David Fry's picture

QE Continues To Prop Markets





 

 

New highs will become a daily headline feature it seems until we actually have a down day. 

Thursday, Jobless Claims fell (340K vs 347K previous), Productivity (-1.9% vs -2% previous) and Costs (4.6% vs 4.5% previous) were very poor reports, and the Trade Deficit grew (-$44.45B vs -$38B). Lastly, Consumer Credit expanded to $16.2 billion from $14.6 billion primarily on student loans (in a bubble) and auto loans (subprime auto loans booming).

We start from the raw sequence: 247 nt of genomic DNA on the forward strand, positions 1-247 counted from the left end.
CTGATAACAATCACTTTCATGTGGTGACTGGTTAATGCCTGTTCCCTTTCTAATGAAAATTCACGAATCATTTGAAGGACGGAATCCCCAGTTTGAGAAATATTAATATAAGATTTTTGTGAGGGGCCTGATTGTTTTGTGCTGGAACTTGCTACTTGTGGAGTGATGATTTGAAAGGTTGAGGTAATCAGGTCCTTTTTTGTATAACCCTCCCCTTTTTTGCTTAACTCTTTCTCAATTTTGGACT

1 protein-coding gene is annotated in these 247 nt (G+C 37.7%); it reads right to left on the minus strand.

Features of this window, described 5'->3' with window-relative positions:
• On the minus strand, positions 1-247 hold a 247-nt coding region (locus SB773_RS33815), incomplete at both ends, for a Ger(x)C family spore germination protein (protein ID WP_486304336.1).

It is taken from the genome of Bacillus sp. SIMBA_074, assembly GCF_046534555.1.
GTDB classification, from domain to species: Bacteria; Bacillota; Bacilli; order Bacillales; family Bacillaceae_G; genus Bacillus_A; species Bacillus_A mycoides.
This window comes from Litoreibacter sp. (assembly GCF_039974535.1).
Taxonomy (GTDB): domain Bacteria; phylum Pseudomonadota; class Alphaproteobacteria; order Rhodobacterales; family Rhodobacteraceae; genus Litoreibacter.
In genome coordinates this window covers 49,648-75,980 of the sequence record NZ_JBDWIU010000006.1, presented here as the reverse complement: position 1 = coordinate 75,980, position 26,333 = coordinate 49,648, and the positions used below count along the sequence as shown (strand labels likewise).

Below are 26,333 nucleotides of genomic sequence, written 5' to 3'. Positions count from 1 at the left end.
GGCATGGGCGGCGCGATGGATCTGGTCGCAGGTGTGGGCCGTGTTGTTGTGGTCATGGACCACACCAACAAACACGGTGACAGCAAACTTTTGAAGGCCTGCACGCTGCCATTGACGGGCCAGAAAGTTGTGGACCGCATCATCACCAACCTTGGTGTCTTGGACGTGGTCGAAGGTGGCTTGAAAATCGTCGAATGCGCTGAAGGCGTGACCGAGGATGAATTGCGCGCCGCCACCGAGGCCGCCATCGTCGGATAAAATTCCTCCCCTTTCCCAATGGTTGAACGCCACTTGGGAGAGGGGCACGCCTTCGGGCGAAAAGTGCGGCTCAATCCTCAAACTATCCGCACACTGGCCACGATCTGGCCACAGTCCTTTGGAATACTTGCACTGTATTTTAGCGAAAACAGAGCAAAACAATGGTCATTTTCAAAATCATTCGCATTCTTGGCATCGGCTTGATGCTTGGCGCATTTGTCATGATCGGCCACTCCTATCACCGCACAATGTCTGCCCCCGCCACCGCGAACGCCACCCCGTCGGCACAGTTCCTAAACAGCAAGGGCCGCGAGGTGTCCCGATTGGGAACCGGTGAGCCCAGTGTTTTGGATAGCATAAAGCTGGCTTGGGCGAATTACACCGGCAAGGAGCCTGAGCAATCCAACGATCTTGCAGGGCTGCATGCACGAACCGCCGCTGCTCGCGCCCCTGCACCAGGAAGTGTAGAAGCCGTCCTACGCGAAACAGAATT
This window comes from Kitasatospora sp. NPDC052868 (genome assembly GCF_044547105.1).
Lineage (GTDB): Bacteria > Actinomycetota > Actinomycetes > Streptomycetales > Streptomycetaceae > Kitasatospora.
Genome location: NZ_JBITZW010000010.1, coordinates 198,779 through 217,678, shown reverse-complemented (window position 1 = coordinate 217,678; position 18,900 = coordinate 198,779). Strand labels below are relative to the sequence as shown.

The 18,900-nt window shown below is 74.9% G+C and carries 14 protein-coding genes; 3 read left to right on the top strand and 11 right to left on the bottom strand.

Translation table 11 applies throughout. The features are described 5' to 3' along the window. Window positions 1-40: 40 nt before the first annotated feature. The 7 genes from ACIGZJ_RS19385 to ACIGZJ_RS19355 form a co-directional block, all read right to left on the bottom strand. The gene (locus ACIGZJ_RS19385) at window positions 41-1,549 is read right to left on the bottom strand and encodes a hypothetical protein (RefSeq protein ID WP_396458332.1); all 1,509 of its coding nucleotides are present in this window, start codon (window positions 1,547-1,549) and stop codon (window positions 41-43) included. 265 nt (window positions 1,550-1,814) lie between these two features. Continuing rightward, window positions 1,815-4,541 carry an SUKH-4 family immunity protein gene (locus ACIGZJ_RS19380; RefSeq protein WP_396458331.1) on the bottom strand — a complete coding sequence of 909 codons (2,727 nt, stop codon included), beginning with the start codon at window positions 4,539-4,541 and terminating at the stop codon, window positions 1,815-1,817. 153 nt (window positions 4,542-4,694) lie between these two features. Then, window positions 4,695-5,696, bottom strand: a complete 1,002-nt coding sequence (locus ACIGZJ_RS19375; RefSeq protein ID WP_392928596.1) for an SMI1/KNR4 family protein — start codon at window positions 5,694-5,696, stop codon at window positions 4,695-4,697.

GoldCore's picture

Russia, Korea And Central Banks Accumulate Gold On Dip Below $1,600/oz





The World Gold Council noted that central banks increased gold buying 17% to 534.6 tons last year.

Central banks are among the shrewd investors who buy gold bullion on dips. It was reported that South Korea bought 20 tonnes of gold last month rumoured to be below the $1,600/oz mark. This is the first purchase this year for South Korea, after they purchased 30 tonnes in 2012.  Previously they purchased in July 2012 at the same price levels.

 


Tyler Durden's picture

Futures Ignore 13 Year High In French Unemployment, Tumble In German Factor Orders; Rise On Spanish Auction